By Cathy Yarbrough, Contributing Editor
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Jason Rhodes, a partner at the biotech venture capital firm Atlas Venture, was searching for the right opportunity to advance the development of the next generation of gene therapies when the University of Massachusetts (UMass) medical school tech transfer office contacted Atlas in 2016.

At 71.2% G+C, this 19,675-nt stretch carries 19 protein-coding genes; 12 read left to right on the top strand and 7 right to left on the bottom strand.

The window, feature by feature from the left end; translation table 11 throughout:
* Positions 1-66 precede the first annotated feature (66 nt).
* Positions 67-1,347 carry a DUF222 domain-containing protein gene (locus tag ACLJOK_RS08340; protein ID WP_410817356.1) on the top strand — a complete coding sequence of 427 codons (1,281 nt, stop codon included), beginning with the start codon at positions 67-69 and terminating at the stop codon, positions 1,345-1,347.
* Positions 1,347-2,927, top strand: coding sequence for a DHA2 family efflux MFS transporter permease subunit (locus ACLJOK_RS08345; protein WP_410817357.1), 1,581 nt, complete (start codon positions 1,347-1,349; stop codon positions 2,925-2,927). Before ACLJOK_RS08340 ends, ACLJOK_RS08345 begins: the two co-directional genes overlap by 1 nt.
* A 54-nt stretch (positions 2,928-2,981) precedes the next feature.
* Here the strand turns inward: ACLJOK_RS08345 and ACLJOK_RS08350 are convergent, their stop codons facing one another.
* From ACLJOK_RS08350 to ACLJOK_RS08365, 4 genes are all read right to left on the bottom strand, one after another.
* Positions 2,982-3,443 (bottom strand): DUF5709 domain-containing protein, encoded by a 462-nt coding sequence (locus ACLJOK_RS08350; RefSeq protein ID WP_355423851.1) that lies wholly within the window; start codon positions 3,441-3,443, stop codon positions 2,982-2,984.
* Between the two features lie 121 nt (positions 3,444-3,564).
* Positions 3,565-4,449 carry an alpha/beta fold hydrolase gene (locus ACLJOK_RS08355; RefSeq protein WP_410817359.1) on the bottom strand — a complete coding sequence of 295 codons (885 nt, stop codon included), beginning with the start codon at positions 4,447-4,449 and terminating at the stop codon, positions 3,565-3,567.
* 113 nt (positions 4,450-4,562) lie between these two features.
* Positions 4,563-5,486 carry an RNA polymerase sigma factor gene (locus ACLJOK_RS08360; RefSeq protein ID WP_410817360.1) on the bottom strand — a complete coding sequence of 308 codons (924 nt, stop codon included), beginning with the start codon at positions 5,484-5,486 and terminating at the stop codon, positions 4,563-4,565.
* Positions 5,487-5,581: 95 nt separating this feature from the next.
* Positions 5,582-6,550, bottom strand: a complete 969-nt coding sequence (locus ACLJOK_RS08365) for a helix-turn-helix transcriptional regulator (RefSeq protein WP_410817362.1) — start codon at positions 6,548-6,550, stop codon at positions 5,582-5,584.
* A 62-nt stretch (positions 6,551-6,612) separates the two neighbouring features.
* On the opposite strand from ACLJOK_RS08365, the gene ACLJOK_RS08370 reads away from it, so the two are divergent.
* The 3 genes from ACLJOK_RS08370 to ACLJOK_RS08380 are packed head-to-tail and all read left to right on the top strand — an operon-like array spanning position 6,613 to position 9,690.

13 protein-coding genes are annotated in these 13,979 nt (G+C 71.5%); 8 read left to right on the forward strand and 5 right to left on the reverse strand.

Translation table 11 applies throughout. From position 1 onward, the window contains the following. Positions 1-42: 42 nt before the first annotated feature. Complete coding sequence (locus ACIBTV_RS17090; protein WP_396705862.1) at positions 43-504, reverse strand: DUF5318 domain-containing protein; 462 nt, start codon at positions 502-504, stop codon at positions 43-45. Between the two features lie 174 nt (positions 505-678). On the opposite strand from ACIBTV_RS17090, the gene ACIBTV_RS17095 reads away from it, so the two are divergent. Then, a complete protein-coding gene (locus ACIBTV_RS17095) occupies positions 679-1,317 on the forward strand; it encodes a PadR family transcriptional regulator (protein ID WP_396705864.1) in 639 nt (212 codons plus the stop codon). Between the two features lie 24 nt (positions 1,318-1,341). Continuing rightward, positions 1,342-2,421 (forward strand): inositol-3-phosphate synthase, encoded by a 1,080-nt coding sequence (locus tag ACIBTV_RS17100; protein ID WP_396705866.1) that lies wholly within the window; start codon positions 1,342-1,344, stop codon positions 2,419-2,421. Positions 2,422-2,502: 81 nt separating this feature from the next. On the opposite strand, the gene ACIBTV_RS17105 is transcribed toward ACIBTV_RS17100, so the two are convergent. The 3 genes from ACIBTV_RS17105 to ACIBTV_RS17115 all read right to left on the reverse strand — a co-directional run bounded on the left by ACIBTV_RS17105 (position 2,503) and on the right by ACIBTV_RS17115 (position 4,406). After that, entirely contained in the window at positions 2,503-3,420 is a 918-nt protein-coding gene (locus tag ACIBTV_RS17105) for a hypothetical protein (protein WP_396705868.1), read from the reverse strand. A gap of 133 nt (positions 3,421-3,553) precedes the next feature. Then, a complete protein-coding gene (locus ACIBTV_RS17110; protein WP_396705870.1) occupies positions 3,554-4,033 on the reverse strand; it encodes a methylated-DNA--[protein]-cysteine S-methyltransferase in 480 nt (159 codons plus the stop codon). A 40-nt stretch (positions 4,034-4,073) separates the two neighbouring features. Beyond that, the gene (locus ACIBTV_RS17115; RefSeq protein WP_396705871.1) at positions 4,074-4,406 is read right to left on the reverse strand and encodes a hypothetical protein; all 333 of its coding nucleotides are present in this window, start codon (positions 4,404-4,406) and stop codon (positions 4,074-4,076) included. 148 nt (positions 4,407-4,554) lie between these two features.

UMass told Rhodes that faculty member Robert Kotin, Ph.D., had designed a novel linear DNA molecule that could transport a therapeutic gene into the nucleus of a cell without the use of a potentially immunogenic capsid, the structure that envelops the viral genome. Kotin’s research also had determined that the molecule, referred to as closed-ended DNA (ceDNA), is nonimmunogenic and could accommodate bigger payloads, including larger genes and regulatory elements, than can be transferred by current viral vectors.